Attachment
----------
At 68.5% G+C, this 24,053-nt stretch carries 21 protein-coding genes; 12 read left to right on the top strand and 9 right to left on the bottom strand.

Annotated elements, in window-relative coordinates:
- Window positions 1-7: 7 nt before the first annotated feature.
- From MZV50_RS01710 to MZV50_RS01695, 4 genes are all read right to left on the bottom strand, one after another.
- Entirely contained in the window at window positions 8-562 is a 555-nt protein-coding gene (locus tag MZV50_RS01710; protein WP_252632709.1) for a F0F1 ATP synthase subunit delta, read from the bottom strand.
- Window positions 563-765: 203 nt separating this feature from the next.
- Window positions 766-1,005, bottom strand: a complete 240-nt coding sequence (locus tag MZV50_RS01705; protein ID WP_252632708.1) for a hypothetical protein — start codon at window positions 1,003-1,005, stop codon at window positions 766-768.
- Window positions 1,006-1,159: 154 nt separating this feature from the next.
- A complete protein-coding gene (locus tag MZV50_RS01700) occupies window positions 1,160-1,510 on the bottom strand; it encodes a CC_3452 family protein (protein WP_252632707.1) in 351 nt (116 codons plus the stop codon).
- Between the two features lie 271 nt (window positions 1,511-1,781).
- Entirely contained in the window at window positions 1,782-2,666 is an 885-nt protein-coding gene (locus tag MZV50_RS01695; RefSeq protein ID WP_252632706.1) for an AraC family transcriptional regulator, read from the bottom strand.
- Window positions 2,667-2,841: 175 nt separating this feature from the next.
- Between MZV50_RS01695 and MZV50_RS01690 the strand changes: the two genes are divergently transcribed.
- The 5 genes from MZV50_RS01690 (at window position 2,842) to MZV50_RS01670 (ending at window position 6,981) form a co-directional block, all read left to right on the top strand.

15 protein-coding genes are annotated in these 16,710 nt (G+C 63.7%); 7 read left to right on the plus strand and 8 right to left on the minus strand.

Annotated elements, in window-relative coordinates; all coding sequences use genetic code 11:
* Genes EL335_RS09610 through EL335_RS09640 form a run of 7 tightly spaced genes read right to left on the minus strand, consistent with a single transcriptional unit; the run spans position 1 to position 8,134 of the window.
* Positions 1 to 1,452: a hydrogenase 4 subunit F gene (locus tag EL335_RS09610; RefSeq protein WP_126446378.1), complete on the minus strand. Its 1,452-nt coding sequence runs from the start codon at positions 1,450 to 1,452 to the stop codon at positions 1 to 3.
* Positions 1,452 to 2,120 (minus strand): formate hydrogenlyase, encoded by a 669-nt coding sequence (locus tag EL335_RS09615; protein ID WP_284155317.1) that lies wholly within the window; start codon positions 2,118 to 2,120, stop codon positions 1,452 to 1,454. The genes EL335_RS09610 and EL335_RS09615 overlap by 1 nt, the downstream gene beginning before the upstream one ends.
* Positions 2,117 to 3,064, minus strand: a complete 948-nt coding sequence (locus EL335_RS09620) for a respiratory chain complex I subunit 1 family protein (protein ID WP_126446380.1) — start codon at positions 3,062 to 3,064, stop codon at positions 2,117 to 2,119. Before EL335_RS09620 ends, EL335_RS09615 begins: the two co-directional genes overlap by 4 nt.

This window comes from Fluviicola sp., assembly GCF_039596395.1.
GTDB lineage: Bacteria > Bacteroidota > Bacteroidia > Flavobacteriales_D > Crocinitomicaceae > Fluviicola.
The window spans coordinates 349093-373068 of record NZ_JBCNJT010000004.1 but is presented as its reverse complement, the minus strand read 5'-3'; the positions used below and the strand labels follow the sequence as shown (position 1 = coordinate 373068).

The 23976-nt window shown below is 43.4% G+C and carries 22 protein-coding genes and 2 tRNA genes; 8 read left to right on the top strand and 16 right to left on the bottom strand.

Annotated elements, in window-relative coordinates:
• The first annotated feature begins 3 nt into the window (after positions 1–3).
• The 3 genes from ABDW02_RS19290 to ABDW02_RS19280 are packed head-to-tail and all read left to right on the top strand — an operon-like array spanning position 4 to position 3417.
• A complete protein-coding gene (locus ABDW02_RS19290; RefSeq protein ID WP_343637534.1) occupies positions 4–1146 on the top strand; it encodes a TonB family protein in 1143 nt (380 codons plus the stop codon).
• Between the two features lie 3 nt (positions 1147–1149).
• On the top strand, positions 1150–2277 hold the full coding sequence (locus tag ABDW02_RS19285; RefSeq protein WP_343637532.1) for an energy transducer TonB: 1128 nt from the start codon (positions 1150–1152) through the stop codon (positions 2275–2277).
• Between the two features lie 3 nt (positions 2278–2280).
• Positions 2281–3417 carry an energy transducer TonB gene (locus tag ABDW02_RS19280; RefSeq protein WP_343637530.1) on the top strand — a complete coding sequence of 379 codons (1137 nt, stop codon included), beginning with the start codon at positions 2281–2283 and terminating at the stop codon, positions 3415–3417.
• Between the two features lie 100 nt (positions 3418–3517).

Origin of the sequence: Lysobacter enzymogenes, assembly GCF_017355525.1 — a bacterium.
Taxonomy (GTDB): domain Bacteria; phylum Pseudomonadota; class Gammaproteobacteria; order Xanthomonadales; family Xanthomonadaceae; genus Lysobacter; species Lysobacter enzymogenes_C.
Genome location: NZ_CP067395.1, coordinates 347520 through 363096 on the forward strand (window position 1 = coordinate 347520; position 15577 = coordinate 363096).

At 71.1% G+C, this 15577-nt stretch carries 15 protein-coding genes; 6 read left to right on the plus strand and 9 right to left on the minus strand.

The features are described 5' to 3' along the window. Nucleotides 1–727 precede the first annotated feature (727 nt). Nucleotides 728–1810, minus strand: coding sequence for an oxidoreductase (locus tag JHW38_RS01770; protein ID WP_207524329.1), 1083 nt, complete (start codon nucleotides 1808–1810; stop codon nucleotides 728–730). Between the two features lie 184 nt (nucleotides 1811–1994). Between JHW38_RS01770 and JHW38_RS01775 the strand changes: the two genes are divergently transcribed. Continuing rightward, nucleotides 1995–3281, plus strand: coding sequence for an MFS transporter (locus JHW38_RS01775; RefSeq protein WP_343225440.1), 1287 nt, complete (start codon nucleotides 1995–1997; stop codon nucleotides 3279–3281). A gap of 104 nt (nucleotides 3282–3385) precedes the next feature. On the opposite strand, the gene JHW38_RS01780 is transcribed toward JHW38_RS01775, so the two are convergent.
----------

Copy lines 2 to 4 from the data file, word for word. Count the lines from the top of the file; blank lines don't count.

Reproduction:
Annotated elements, in window-relative coordinates:
- Window positions 1-7: 7 nt before the first annotated feature.
- From MZV50_RS01710 to MZV50_RS01695, 4 genes are all read right to left on the bottom strand, one after another.